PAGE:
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  • Sgt. Kevin Nguyen, USA, a team leader in the 50th Expeditionary Signal Battalion, tests the connection of a Tampa Microwave satellite dish in Camp Arifjan, Kuwait. A team of soldiers from the 50th ESB is testing the mobility and capabilities of their new equipment in locations all over the world. U.S. Army photo by Sgt. Adam Parent, USA
     Sgt. Kevin Nguyen, USA, a team leader in the 50th Expeditionary Signal Battalion, tests the connection of a Tampa Microwave satellite dish in Camp Arifjan, Kuwait. A team of soldiers from the 50th ESB is testing the mobility and capabilities of their new equipment in locations all over the world. U.S. Army photo by Sgt. Adam Parent, USA
  • 304th Expeditionary Signal Battalion soldiers discuss how they are going to interconnect their tactical networks with their Republic of Korea Army communication counterparts. Photo by Spc. Mark Pettit, USA
     304th Expeditionary Signal Battalion soldiers discuss how they are going to interconnect their tactical networks with their Republic of Korea Army communication counterparts. Photo by Spc. Mark Pettit, USA

Signal Corps Shoulders More Than the Network

The Cyber Edge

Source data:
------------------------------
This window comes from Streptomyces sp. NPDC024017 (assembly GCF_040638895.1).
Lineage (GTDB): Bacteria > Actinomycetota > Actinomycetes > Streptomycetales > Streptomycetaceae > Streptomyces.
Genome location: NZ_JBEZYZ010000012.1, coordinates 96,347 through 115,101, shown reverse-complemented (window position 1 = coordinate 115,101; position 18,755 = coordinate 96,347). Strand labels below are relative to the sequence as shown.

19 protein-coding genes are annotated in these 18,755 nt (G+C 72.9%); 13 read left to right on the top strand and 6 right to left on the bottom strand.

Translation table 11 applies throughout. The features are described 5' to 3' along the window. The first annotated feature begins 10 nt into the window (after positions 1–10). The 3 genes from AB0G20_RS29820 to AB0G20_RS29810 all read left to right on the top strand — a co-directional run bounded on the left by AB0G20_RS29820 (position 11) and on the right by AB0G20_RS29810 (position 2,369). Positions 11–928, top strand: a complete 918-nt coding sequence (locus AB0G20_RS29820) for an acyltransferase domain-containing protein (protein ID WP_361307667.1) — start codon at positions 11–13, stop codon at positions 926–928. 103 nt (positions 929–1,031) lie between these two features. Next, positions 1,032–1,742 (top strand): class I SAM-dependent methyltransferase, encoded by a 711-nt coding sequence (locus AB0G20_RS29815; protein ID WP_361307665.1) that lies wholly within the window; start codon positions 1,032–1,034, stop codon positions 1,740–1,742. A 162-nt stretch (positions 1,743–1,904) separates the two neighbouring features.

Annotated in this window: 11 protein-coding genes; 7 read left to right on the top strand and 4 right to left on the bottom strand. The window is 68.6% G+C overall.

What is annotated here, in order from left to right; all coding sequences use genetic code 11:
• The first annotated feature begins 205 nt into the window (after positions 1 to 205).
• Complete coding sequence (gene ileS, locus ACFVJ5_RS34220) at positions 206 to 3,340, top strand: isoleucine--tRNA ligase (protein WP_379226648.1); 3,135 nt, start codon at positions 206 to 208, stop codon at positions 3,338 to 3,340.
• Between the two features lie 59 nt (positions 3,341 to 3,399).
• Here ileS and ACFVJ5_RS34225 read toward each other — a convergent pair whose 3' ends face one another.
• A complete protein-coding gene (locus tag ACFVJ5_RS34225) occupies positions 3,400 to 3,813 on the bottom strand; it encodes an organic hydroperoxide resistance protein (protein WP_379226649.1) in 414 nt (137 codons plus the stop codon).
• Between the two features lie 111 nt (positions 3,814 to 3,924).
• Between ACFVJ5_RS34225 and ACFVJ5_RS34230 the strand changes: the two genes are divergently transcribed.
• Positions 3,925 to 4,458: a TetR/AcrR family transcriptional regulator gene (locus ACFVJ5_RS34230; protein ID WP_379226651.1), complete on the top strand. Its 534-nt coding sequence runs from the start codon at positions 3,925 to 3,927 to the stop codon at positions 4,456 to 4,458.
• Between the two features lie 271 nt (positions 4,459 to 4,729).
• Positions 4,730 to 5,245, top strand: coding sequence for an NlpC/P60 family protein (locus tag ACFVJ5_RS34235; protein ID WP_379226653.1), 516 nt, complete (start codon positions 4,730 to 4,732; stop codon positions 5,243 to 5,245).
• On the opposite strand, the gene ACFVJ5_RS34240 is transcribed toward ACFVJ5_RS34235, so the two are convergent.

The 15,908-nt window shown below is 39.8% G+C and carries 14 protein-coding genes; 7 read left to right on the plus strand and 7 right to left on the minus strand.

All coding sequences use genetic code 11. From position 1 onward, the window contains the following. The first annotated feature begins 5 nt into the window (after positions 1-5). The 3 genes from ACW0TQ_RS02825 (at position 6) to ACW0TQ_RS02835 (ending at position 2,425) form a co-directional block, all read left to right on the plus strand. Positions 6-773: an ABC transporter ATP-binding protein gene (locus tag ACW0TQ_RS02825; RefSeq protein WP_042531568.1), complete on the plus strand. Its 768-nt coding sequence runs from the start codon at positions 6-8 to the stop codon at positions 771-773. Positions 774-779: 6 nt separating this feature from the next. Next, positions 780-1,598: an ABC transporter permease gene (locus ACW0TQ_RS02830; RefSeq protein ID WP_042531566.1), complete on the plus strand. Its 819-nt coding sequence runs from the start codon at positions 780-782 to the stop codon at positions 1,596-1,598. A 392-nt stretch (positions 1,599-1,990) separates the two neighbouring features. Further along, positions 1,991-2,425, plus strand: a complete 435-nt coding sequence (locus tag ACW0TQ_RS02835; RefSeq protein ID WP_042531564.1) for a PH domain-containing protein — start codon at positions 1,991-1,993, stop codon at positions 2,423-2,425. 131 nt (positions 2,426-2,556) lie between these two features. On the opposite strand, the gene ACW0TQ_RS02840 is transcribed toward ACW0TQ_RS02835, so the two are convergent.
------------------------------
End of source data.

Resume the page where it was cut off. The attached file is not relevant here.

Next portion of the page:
February 1, 2019
By Capt. Ryan Robinson, USA


Warfighters depend on signaleers across the spectrum of operations.


A broad misconception is that the U.S. Army Signal Corps is a single-function organization, but its responsibilities have grown over time, and it is now a vital element of communications support that applies technology to ensure mission success. As much as the Army performs maneuver operations on land, it also performs signal offensive, defensive and stability operations in the cyber domain.

The Army’s Signal officers are expected to perform duties well beyond communications support. Signal organizations are the nexus of cyber and electronic warfare activities.

Today, this work primarily involves managing and manipulating the electromagnetic spectrum. Separating information from raw data or messages from radiation interference is the discriminator between success and failure for signal operations. However, over several generations, signaleers have ignored this goal, creating a gap in the ability to understand and articulate the many functions the Signal Corps performs.

The increasing importance of cybersecurity is one area that has added new dimensions to the Signal Corps and its role in operations. Early computers and networking were largely constructed with no interest in security, resulting in the separation of data security activities from the underlying communications support activities. However, for information assurance and cybersecurity activities to be successful, they must be considered together and at all stages of system and network life cycles.

One frequently used argument for assuming that the Signal Corps remains network-focused communications support is that Signal soldiers and organizations are the primary operators. Today, signaleers’ work involves transmission media such as satellite terminals, high capacity line-of-sight radios, cables and fiber, as well as the routers and switches that enable such networks to grow and communicate. However, this viewpoint misses the broader focus the Signal Corps must attain if it hopes to meet the needs of today’s warfighters.